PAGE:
Talking Heads in collaboration with DreaminIsFree is our feature where we talk to local bands from the north about mental health and coping with life in lockdown.

It has been a tough time for music fans these past few weeks. Many of our beloved music venues have sent out their final panic alarm, some even announcing their closure. And we have witnessed Q Magazine bow out after 34 years of  delivering the finest quality music journalism. And we still don’t know when we will be able to return to live music.

With artists still unable to perform in venues, drive in shows being arranged then cancelled, and open air gigs scarce; so much uncertainty placed on both a passion and career naturally has an effect on mental health.

In our second Talking Heads discussion we chat with Lori, vocalist from garage rock band Weekend Recovery who having formed in 2017, have created a real buzz in their adopted hometown of Leeds.

We chat to Lori about lockdown pressures, coping with the help of therapy, and Weekend Recovery’s upcoming tour.

The VLM: How do you feel about discussing mental health with others?

Lori: I really do [think its important], but only if you feel like you’re ready and can. I think it’s really important to have someone you can rely on should the worse happen. For me, being honest about my mental health has been really helpful. I think it’s a great way for people to understand when you’re having an ‘off’ day. I never expect people to make excuses or treat me any differently, it’s more to have an understanding of – ‘oh why is Lori acting a certain way today…ah ok’. I think it also helps others know that they may not be the only one suffering with their own mind. When I’m at my absolute lowest it’s the loneliest place on earth, I’ve had times where I’ve genuinely believed if I disappeared tomorrow people wouldn’t even notice, let alone care, so to reach out to people and to identify others who also have these thoughts helps ground me. That said, not everyone would feel ok to do this, which is also ok!

Looking back at the more difficult times you’ve had with your mental health, what’s been the most useful coping mechanism?

I am currently going through therapy, which has been great for keeping me here and sane. I think the best thing I ever did was seek help, I spent a long time battling with my own thoughts, and when you are your own biggest enemy it’s a difficult fight. Music is a real escape for me, and it’s the same with dance. I grew up in a real theatrical family. I started ballet from the age of 2 and trained in Musical Theatre in London and worked as a professional dancer for a few years. When I dance or play guitar my mind is completely focused on this so the dark thoughts subside, and often afterwards you have a sense of achievement and naturally feel better about yourself.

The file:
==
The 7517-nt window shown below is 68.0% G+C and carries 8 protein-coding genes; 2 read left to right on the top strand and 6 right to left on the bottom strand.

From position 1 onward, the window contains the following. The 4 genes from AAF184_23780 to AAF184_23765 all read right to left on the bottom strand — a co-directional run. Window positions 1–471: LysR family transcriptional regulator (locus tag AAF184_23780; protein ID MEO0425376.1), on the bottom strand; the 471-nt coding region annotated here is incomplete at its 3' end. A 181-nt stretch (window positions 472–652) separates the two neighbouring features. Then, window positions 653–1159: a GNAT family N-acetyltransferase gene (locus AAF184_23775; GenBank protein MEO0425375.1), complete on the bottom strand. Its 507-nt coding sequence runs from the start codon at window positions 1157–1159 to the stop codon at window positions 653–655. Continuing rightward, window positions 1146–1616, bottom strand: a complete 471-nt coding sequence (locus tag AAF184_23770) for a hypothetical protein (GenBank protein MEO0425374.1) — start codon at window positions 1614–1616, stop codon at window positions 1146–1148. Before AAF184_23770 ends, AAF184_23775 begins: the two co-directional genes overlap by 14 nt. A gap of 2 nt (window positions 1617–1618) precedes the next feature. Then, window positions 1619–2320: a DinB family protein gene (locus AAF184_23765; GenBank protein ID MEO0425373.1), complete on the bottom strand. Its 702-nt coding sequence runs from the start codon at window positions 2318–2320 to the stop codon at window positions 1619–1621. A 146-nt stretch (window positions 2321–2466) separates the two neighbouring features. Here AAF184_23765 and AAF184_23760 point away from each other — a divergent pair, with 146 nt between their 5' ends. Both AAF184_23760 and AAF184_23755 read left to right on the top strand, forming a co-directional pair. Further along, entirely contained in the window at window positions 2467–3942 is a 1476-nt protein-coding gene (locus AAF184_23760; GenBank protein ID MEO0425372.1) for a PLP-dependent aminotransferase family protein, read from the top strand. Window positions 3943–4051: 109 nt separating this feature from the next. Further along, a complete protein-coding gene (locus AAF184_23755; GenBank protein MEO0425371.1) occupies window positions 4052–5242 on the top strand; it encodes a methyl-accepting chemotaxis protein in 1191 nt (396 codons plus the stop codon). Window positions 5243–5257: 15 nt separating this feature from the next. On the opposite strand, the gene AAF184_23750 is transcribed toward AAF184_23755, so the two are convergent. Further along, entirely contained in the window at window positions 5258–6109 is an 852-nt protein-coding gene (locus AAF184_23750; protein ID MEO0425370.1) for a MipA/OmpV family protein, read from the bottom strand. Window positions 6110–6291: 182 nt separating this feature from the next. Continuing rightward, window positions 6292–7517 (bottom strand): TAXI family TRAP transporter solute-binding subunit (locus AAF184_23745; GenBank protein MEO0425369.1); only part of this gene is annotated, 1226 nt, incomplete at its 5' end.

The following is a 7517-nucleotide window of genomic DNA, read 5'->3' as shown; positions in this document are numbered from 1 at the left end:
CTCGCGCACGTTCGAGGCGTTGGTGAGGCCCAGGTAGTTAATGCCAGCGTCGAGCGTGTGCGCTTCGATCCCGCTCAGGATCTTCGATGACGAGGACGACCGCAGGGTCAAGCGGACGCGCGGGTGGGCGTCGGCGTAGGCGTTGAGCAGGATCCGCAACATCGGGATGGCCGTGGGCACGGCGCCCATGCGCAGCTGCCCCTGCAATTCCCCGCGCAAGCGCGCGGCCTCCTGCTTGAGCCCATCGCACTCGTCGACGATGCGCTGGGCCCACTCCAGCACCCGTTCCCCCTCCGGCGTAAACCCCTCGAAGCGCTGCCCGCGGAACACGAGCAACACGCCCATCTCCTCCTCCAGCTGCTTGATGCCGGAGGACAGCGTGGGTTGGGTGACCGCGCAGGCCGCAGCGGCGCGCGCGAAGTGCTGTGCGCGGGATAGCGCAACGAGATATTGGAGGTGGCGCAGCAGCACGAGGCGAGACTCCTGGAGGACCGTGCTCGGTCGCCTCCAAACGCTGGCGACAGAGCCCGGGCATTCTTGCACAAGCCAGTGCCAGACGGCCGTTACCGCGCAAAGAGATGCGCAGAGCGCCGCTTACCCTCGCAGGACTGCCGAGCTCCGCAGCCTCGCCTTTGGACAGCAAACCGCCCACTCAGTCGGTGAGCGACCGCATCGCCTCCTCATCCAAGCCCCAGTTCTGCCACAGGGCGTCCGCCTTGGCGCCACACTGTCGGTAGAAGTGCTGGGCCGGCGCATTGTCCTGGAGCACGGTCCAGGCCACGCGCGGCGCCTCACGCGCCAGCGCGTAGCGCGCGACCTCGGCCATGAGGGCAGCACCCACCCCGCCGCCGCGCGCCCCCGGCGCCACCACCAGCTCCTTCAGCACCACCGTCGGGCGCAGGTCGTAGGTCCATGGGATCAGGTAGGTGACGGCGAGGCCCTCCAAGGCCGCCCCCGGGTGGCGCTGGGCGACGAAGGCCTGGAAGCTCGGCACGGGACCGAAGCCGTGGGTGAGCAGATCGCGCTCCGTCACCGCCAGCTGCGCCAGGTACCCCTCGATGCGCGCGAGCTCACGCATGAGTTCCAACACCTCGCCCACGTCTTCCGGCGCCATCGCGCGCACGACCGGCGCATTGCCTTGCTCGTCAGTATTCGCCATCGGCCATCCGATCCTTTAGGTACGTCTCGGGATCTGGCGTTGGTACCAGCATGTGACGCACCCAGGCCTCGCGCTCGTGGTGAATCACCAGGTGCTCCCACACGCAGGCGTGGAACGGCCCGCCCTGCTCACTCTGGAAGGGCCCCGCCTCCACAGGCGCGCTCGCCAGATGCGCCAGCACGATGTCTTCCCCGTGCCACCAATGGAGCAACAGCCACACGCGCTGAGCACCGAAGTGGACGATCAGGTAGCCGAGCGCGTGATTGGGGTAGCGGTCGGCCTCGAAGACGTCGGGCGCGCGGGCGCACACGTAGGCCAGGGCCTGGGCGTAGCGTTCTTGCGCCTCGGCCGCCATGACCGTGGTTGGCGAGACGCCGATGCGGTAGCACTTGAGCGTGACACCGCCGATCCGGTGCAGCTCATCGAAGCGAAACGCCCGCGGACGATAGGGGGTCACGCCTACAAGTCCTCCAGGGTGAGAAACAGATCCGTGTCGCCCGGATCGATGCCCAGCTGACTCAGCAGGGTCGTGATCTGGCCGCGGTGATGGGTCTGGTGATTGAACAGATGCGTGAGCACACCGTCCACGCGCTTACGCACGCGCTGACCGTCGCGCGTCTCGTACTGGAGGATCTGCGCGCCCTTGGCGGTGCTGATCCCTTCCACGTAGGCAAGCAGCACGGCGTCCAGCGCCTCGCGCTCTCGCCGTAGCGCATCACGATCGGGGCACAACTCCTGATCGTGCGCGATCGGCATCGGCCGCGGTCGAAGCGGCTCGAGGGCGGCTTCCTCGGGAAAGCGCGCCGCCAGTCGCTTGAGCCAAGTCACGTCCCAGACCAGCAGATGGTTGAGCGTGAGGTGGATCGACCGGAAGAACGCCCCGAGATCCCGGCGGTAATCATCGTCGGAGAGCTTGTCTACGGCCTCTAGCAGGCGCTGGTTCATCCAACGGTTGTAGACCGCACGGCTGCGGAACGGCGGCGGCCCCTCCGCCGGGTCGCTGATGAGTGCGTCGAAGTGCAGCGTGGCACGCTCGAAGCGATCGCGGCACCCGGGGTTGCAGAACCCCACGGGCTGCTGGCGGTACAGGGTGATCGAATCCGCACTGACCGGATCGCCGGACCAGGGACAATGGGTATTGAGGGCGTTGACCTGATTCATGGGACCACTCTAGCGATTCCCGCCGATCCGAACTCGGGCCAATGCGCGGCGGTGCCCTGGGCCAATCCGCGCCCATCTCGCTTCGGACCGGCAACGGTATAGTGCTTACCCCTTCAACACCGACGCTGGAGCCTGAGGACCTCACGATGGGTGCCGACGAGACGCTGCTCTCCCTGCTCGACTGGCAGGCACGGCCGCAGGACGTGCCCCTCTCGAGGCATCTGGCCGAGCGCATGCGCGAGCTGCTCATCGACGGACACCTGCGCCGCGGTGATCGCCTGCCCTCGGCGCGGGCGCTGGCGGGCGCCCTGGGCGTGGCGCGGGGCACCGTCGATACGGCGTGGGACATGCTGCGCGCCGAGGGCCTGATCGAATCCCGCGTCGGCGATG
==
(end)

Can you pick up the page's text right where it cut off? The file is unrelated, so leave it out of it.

What would you say to anyone struggling?

I would really suggest talking with someone, I will talk to anyone about my experiences and I am always happy to listen. Mental health I think can be the worse, because it’s something you can’t run from but there are certainly ways to keep it at bay.

Image may contain: 3 people, people sitting and shoes

Having a rare break and going nowhere: Weekend Recovery

How do you feel about mask wearing during lockdown?

If you don’t want to look after yourself, that’s your decision. But I think if you are going to be that ignorant, knowing that your germs could potentially harm others and still decide to ignore social distancing and mask wearing, then you really need to have a good look at yourself. I feel strongly about this as my mum is super poorly at the moment and I haven’t been able to see her. The more people decide to ignore the rules, the longer it is I can’t see her. I know that sounds selfish, but I’d rather be labelled as being selfish for being upset I can’t see my mum, than selfish because I don’t want to wear a mask.

Have you been able to learn or try something new during lockdown?

I’ve been recording a lot for my solo project so lots of experimenting on Logic. I’ve also been playing bass a lot more. I’ve started a side project with my friend Loz and I play bass in this – which I’m finding I actually enjoy a lot more than guitar… but don’t tell Josh!

There is this enormous pressure to use the downtime some of us have found during this global pandemic to be productive. How have you dealt with that?

I’ve been working full time, but have also had the freedom on an evening to get the stuff done maybe I wouldn’t have been able to usually. I think there has been a lot of pressure, however, I always go to the beat of my own drum. I try to compare myself only to how I was the day before, not to anyone else’s standards. It’s taken a long time to get there, but I have.

What have you been listening to keep your spirits up in lockdown?

I’ve been listening to a lot of Kyla la Grange, Calva Louise, and Rent, the musical!

If you could play anywhere after this, where would it be and who would be your support?

I’ll be honest, our tour from September is being moved to February and I love those venues (Sunflower Lounge, Prince Albert and Record Junkee) and we are playing with our good friends SNAYX. So for me, this is perfect.

When this is all over, how are you going to celebrate?

I’m gonna go see my mum, and go to a gig. There have been times where I’ve almost forgotten what it’s like to gig, but I think that light at the end of the tunnel is starting to show.

About The Author

Debbie Cannon

Music nut from Greater Manchester with an insatiable appetite for new music. Generally found at gigs in and around the north west. Three favourite bands: Sophie and the Giants, False Heads, and The Howl & The Hum

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